Take an image From Apple TV

Grabbing screenshots is a great way to visually instruct someone on how to use their Apple TV. But there’s no real on-device tool for capturing these images. This guide shows you how to take a screenshot on Apple TV using a Mac.

Technically, you can take screenshots on your Apple TV, but they’re not accessible to you. Called “stackshots,” these are used by Apple Support for diagnostic purposes. You can capture these shots by pressing the Volume Down and Play buttons simultaneously on the Siri Remote.

In this guide, however, you’re not capturing screenshots directly onto your Apple TV device for diagnostics. Instead, you want screen captures for instructional purposes, wallpaper creation, and more. This requires a Mac to capture the Apple TV output using AirPlay and Apple’s QuickTime Player app.

Keep in mind that you can’t control the Apple TV device using your mouse and keyboard. You’ll still need to use the Siri Remote. You also can’t play media while streaming your Apple TV device to a Mac due to digital rights management. If you try, you’ll see the following denial:

This Video Cant Be Played warning

You can read more about High-Bandwidth Digital Content Protection (HDCP) in a separate guide.

Verify Your Connections

First, make sure your Apple TV device and Mac are on the same Wi-Fi network. On the Apple TV unit, use the Siri Remote to navigate to and open the “Settings” app. It’s designated by a gear icon set against a silver background.

Apple TV Settings App

Once inside, scroll down to the “Network” option on the list and press the trackpad to open the submenu. Verify you’re connected to the same network name (SSID) as your Mac computer.

Apple TV Network Settings

Read our guide for additional information about setting up your Apple TV device on the local network.

On the Mac end, click on the Wi-Fi or Ethernet symbol parked on the menu bar at the top of your screen. Make sure you see a checkmark next to the same network name (SSID) shown on the Apple TV device.

MacOS Check Network Connection

Take Your Screenshots

First, locate the QuickTime Player app on your Mac. It’s designated as a silver “Q” highlighted by a blue background within the letter. If it’s not pinned to the Dock, you can find it by clicking the Launchpad icon.

On our test Mac, we found the app stuffed in the “Other” folder.

Using Launchpad to locate QuickTime

Once the QuickTime Player app loads, click the “File” option on the menu bar and then select the “New Movie Recording” option on the drop-down menu.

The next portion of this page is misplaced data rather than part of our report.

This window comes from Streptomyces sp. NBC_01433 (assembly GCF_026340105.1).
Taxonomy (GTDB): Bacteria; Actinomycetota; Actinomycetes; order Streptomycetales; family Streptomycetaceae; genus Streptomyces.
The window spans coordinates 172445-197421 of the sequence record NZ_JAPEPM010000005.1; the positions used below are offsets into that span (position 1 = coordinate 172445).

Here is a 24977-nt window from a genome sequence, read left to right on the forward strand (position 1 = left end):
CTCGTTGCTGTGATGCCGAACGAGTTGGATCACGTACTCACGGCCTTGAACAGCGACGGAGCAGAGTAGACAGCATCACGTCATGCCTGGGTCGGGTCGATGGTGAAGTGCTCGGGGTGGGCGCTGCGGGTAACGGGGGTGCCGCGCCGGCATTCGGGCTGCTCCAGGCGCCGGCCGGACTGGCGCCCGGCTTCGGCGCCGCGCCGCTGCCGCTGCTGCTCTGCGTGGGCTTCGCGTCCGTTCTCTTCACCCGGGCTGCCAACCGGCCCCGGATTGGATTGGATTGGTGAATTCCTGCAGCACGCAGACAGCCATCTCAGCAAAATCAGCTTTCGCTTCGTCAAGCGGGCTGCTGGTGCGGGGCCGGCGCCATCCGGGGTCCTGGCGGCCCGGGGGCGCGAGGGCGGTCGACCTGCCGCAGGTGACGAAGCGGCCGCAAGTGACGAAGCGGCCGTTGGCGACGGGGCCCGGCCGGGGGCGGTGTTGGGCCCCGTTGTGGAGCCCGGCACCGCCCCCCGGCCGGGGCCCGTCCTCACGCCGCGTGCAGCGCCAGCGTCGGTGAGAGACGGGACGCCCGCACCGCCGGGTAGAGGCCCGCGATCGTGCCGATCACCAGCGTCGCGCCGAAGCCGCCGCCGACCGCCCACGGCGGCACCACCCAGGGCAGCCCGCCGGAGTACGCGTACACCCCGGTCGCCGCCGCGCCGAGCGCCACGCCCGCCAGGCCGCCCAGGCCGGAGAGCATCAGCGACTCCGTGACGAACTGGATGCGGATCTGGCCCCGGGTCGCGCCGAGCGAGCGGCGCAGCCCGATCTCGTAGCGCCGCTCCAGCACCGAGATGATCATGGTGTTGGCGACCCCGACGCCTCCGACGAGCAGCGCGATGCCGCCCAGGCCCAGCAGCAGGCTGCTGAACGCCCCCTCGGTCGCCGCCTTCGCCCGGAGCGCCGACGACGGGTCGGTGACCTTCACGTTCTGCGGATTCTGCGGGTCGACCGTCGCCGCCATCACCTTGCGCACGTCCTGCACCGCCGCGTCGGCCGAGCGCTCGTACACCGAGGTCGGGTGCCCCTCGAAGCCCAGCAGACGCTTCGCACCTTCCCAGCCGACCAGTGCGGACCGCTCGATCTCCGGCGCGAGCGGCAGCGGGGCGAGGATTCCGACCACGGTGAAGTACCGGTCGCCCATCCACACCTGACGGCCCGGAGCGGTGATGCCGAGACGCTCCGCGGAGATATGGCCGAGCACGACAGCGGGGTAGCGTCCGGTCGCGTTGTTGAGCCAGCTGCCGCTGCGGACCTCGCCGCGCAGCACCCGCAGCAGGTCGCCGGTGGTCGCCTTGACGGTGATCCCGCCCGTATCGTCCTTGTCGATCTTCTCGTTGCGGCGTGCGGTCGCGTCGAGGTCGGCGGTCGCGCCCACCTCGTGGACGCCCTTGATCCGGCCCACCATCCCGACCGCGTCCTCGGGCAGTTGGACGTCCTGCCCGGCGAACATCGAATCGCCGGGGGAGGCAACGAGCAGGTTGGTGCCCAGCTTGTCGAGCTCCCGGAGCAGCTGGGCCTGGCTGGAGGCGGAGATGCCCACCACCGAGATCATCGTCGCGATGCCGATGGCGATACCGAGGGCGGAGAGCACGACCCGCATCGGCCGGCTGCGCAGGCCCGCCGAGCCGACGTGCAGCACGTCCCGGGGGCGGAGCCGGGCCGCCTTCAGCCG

QuickTime New Movie Recording

A window appears on the screen streaming live video from your connected camera. Hover your mouse over the screen until an overlay appears. Click on the down arrow rendered next to the red record button and then select your Apple TV device on the drop-down menu.

In this example, we’re using the Apple TV labeled “Living Room.”

QuickTime Select Apple TV Device

Move to the screen connected to your Apple TV device and record the random four-digit number. As shown below, you’ll also see the name of your Mac requesting access.

AirPlay Passcode Apple TV

Enter those numbers in the pop-up prompt on your Mac and click the “OK” button to proceed.

Apple TV AirPlay Device Code Mac

That’s it. You should now see your Apple TV unit streaming to your Mac via QuickTime. As a visual verification, you’ll see a red border outlining the screen connected to your Apple TV device.

Remember, you can’t navigate your Apple TV device using your Mac’s keyboard and mouse (or trackpad), Instead, grab the Siri Remote and position the shot using the QuickTime app as a frame.

To take a screenshot, press Shift+Cmd+5 simultaneously. You’ll then see a toolbar with three options to capture a screenshot and two for capturing video. Click the “Capture” button when you’re ready to grab a screen. The image will be saved to your Mac, available for you to edit and share with others.

Profile Photo for Kevin Parrish Kevin Parrish
Kevin Parrish has been writing online since the mid-1990s. For a decade, he wrote reviews, previews, news, and more covering PC and console gaming. In 2008, he began covering hardware and devices after Tom's Hardware closed its dedicated gaming website. He's published news, reviews, how-to guides, and op-ed pieces on websites like Digital Trends, Android Authority, Tom's Hardware, Tom's Guide, and Maximum PC.
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